As 2018 draws to a close, the issue of Facebook’s treatment of customer data and its approach to controlling access to this information just won’t go away. The social media giant is once again creating headlines for the wrong reasons – this time after targeting a bereaved mother with baby-related ads, along with other social platforms. This follows recent scrutiny over emails that apparently show how Facebook "whitelisted" some third-party apps to gain access to user data while blackballing others.
Both stories seem to highlight the lack of control users themselves have over their personal information and created ripples because, following the Cambridge Analytica scandal and the advent of GDPR (which ushered in greater consumer awareness of the use of personal information), data has gone from being something brokered in the background to a currency discussed in the open.
In 2018, we’ve seen a subsequent rise in activism through movements such as #DeleteFacebook that placed a mainstream focus on issues relating to privacy, security and usage of personal data. The activist backlash gained momentum and proved to be enlightening for people in terms of raising awareness of what they’re signing away. Consequently, when they learn that Facebook seemed to be controlling which companies can access their data (and which cannot) on their behalf, they’re unlikely to be happy.
The lesson for brands is clear. Any company that’s trying to capture our data, or build an ongoing relationship with an audience, has to think hard about the value exchange. It has to build an understanding of people’s needs and then create products and experiences for them that don’t already exist, in return for using their data.
Data is a polarising topic: consumers are usually either wilfully ignorant, scattergunning left-clicks on the cookie "accept" tabs in place since GDPR, or very much aware of its value and enraged by the lack of transparency and meaningful changes from the big data players.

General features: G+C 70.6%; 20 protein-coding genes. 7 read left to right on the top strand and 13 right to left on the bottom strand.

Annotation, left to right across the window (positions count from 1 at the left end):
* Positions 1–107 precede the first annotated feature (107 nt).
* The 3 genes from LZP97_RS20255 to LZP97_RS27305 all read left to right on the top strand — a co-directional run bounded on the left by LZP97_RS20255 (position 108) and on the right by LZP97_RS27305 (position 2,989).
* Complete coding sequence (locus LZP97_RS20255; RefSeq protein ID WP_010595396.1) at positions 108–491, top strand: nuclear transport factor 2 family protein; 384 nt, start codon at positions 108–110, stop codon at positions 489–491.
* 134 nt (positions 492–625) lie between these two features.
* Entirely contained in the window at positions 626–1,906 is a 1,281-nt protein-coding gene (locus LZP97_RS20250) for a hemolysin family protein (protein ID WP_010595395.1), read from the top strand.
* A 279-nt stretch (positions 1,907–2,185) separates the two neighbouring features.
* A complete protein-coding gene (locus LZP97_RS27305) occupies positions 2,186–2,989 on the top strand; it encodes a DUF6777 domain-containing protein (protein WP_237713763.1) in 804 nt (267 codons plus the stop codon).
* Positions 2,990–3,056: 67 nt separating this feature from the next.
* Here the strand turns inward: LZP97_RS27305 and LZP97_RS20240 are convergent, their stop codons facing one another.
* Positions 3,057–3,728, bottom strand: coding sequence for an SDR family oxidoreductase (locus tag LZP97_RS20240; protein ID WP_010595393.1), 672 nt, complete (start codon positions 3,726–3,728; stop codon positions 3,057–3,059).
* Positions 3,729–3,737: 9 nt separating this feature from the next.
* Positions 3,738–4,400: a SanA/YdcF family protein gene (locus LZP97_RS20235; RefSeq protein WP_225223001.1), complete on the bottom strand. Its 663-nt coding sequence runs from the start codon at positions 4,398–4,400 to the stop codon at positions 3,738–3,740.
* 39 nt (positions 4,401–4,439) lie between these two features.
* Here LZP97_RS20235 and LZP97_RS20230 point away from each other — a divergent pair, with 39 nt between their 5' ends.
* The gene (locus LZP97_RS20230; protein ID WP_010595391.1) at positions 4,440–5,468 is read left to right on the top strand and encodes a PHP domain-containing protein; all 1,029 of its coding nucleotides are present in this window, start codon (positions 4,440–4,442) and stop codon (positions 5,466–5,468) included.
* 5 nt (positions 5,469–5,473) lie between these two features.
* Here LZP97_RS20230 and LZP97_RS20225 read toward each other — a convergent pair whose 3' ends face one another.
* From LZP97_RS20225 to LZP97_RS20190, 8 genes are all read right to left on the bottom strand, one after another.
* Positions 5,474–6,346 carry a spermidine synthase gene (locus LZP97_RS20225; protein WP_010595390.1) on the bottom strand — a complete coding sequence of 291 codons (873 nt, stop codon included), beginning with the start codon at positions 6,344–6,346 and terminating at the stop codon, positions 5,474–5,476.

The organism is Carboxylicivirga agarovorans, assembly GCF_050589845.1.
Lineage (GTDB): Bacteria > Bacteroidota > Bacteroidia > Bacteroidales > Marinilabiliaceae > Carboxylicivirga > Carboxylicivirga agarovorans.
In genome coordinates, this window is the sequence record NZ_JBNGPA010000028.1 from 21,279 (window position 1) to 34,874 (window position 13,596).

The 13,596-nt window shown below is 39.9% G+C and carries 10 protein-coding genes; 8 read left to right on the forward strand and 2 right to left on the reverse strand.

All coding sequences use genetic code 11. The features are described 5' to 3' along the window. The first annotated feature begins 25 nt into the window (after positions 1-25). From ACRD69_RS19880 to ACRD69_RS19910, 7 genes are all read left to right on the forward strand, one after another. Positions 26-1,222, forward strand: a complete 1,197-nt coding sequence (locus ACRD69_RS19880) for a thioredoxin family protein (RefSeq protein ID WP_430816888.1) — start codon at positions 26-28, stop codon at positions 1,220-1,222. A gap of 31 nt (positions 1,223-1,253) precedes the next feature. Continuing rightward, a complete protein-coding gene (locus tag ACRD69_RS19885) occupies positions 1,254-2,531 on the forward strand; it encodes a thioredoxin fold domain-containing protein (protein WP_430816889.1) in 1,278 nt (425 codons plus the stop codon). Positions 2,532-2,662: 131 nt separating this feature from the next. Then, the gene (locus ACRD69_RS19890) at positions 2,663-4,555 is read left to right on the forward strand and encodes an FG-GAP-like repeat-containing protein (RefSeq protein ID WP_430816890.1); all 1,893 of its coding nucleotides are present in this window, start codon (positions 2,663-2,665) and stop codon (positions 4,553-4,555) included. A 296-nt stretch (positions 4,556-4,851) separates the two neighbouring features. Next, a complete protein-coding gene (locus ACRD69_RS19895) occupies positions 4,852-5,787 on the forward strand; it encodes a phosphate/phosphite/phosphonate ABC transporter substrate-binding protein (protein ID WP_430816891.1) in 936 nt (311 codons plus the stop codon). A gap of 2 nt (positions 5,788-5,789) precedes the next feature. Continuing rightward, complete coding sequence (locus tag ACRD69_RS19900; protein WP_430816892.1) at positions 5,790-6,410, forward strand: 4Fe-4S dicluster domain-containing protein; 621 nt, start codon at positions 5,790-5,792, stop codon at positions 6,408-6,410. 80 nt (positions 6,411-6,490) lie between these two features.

Post-Cambridge Analytica, many have found claims of greater transparency from the social media companies to be tokenistic at best, especially in light of the "whitelisting" process. Yet it’s also the case that the likes of Facebook and Instagram are now allowing users to download their data archive to see exactly what it contains. But the files are limited – they contain stats relating to photos, comments and profile information, considered by many to be inconsequential when compared with details about cookies and location data. Like the bereaved mother, people want more to be done.
The democratisation of data is one of nine key trends detailed in our new Think Forward report and it’s an accelerating process because we’re in the midst of a revolution. As individuals become the gatekeepers to their own data, it’s essential that brands find access on the right terms.
This poses a big question for companies that rely on consumer information for their sales and marketing. Should attitudes towards data continue to change at the current pace? And if you’re seen as a business that uses data solely for your own benefit, what does that mean for the ways in which you should buy, sell and utilise it in future?
There are three clear solutions for brands looking to get to grips with this issue – appreciate the value of people’s data, show them what you’ve got and increase your transparency.
In terms of knowing the value of data, it’s worth bearing in mind that we’re about to become a data economy. But it’s equally clear that not all data is created equal. As it potentially becomes more expensive and less abundant, work out what you need and the ROI value it brings to your business. For instance, is it your priority to understand your customer’s geo-location? And what type of data do you need to communicate with your audience? Think about what you can and can’t live with as a brand. Understanding the value of different levels of data will help you streamline its future use.
Second, you have to be willing to show people what you’ve got. Increasing numbers of customers expect greater transparency not only from the likes of Google and Facebook, but all the brands that store and use their data. The #DeleteFacebook movement has shown the scale of the potential backlash – 390,000 people have discussed deleting their accounts online. Soon, consumers may be able to request what you have on them. Be ready for this and make sure it’s a seamless process.
As we look ahead to the growing role that data will play in connecting people with brands in 2019 and beyond, the advertisers that take these steps to embrace the democratisation of data will be among those that thrive.
Mobbie Nazir is chief strategy officer at We Are Social